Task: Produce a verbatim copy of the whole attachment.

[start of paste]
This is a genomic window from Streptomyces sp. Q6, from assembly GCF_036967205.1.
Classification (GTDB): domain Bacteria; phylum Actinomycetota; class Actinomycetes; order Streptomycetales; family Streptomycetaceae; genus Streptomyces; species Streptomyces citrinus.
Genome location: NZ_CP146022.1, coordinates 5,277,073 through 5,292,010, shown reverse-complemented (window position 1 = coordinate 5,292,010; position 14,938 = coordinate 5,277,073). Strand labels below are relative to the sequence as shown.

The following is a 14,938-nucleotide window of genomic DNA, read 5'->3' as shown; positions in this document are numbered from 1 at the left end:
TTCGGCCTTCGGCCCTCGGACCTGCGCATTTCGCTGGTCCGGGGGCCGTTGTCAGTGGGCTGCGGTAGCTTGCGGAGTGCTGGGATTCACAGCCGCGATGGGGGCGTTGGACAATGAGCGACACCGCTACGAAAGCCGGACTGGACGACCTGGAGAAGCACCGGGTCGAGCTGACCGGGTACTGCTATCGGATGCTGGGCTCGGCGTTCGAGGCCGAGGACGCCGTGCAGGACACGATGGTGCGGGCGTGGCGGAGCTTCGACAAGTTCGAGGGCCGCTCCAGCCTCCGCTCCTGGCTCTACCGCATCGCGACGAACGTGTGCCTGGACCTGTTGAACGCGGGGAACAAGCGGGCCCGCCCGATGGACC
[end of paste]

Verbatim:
This is a genomic window from Streptomyces sp. Q6, from assembly GCF_036967205.1.
Classification (GTDB): domain Bacteria; phylum Actinomycetota; class Actinomycetes; order Streptomycetales; family Streptomycetaceae; genus Streptomyces; species Streptomyces citrinus.
Genome location: NZ_CP146022.1, coordinates 5,277,073 through 5,292,010, shown reverse-complemented (window position 1 = coordinate 5,292,010; position 14,938 = coordinate 5,277,073). Strand labels below are relative to the sequence as shown.

The following is a 14,938-nucleotide window of genomic DNA, read 5'->3' as shown; positions in this document are numbered from 1 at the left end:
TTCGGCCTTCGGCCCTCGGACCTGCGCATTTCGCTGGTCCGGGGGCCGTTGTCAGTGGGCTGCGGTAGCTTGCGGAGTGCTGGGATTCACAGCCGCGATGGGGGCGTTGGACAATGAGCGACACCGCTACGAAAGCCGGACTGGACGACCTGGAGAAGCACCGGGTCGAGCTGACCGGGTACTGCTATCGGATGCTGGGCTCGGCGTTCGAGGCCGAGGACGCCGTGCAGGACACGATGGTGCGGGCGTGGCGGAGCTTCGACAAGTTCGAGGGCCGCTCCAGCCTCCGCTCCTGGCTCTACCGCATCGCGACGAACGTGTGCCTGGACCTGTTGAACGCGGGGAACAAGCGGGCCCGCCCGATGGACC